It was about seven years ago that Ocean Navigator publisher Alex Agnew and I drove up one night from Portland up to Brunswick, to Bowdoin College, to hear wooden boatbuilder Douglas Brooks speak. Alex and I share a fascination for boats of all kinds, wooden in particular, but I was doubly drawn by a distinct linguistic allure. I had been studying Japanese language for several years and Douglas Brooks was and is the leading sensei of Japanese wooden boatbuilding.
Mr. Brook’s talk not only opened its audience’s eyes to a boatbuilding art developed with hardly a whiff of influence from the world of Western craftsmanship and technique, but it also unveiled again that clichéd inscrutability that has long described Japanese ways.
For starters, the Japanese are dumbfounded that American and European boatbuilders caulk their boats from the outside. After all, they say, that’s the side the water is on. The Japanese caulk from the inside and then only after their boats become very old. In fact, they don’t need to caulk new wooden boats at all due to a technique Brooks explains in detail in his new book, straightforwardly entitled “Japanese Wooden Boatbuilding.”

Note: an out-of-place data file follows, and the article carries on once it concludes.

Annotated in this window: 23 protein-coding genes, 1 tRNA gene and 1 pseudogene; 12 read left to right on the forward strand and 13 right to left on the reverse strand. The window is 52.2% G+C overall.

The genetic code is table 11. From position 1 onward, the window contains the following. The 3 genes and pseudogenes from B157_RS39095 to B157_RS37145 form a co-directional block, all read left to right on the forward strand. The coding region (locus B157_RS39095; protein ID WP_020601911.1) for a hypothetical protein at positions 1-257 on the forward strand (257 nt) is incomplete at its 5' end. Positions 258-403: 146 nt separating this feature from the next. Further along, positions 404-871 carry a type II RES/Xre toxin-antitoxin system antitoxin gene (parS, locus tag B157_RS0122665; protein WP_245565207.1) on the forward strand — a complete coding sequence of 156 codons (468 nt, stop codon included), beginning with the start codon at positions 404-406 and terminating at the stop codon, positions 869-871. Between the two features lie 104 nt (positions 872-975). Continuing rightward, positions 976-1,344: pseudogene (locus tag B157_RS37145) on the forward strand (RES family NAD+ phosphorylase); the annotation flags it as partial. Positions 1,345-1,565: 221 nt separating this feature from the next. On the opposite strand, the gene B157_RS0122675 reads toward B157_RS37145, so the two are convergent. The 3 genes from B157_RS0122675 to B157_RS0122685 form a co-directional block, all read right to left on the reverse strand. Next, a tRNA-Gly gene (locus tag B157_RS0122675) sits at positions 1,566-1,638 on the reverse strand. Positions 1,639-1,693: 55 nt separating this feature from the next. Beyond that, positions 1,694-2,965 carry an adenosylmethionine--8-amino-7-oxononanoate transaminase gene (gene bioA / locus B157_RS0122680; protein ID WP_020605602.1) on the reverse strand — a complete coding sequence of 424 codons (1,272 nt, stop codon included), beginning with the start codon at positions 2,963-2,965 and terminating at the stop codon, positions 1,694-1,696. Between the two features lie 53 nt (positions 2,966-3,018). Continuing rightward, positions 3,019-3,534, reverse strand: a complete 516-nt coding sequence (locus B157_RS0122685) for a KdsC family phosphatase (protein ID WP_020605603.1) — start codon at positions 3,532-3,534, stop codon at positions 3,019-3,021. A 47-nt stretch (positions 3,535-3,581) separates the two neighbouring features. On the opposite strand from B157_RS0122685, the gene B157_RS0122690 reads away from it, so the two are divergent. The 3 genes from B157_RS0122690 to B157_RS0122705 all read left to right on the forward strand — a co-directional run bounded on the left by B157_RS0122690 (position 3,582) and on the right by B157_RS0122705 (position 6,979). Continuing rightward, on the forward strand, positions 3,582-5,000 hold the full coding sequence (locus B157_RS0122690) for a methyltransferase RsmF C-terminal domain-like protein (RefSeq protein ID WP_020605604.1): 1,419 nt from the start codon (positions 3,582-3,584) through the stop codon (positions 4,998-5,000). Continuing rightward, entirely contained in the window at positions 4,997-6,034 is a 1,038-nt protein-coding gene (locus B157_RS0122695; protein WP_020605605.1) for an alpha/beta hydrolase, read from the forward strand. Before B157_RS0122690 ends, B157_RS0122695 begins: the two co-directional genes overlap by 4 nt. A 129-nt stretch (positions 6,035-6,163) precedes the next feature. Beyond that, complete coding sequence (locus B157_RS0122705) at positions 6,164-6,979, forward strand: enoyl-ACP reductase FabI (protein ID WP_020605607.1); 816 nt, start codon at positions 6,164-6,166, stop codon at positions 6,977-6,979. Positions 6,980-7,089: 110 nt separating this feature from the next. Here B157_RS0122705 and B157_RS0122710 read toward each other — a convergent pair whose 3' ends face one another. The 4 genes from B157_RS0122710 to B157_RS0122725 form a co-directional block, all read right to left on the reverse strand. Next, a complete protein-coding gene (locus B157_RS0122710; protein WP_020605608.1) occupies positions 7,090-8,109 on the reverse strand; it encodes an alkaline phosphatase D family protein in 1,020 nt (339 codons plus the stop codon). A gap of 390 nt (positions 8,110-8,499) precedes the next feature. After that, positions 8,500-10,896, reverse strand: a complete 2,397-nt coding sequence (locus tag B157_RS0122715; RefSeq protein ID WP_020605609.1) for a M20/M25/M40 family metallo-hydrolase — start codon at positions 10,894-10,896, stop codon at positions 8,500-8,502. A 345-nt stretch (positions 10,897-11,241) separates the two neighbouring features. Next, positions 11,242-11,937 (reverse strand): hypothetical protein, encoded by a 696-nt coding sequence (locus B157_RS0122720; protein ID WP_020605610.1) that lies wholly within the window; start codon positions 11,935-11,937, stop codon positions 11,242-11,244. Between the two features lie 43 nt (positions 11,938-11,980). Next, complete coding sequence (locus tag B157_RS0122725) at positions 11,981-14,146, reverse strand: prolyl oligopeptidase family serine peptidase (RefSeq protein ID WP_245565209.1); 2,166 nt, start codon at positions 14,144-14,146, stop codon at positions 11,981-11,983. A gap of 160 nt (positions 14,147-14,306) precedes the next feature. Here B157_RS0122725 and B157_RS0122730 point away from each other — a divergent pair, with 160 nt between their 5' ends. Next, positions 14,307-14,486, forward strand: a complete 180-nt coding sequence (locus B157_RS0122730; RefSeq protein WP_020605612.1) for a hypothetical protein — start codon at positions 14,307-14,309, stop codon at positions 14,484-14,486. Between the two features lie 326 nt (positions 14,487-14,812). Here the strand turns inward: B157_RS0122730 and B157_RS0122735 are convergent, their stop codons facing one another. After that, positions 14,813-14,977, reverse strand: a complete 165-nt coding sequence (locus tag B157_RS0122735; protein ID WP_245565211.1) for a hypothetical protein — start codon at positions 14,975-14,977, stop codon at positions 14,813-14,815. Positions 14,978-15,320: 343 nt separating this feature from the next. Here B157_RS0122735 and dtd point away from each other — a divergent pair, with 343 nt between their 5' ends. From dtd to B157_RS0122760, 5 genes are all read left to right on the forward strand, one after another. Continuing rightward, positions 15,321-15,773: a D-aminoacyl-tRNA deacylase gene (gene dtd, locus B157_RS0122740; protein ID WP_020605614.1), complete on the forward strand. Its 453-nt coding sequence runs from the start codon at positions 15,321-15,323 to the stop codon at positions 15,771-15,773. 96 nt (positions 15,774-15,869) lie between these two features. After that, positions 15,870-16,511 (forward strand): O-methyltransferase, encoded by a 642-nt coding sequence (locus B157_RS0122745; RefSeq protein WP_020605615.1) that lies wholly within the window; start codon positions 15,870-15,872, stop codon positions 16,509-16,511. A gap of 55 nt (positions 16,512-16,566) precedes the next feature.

This is the story of the author’s apprenticeships with Japanese masters, the last of their kind building unique traditional boats of endangered styles. It is part ethnography, part instruction, and part the personal story of a wooden boatbuilder fueled by a passion to preserve a centuries-old craft on the brink of extinction. Over the course of 17 trips to seek out these elderly masters, Mr. Brooks built boats with five of them, and for most he was their sole and last apprentice.
At 320 pages with 378 color photographs and 36 drawing, a launch into Japanese Wooden Boatbuidling is a leap into an exotic new world. Design, workshop and tools, wood and materials, joinery, fastenings, propulsion, ceremonies—this comprehensive volume will be of interest to boatbuilders, woodworkers, and anyone who has ever been impressed with the marvels of Japanese design and workmanship.
Hijouni ni omoshiroi. Extremely interesting.
Signed and inscribed copies are available directly from the author at www.douglasbrooksboatbuilding.com. Buying from this site directly supports Mr. Brook’s ongoing research.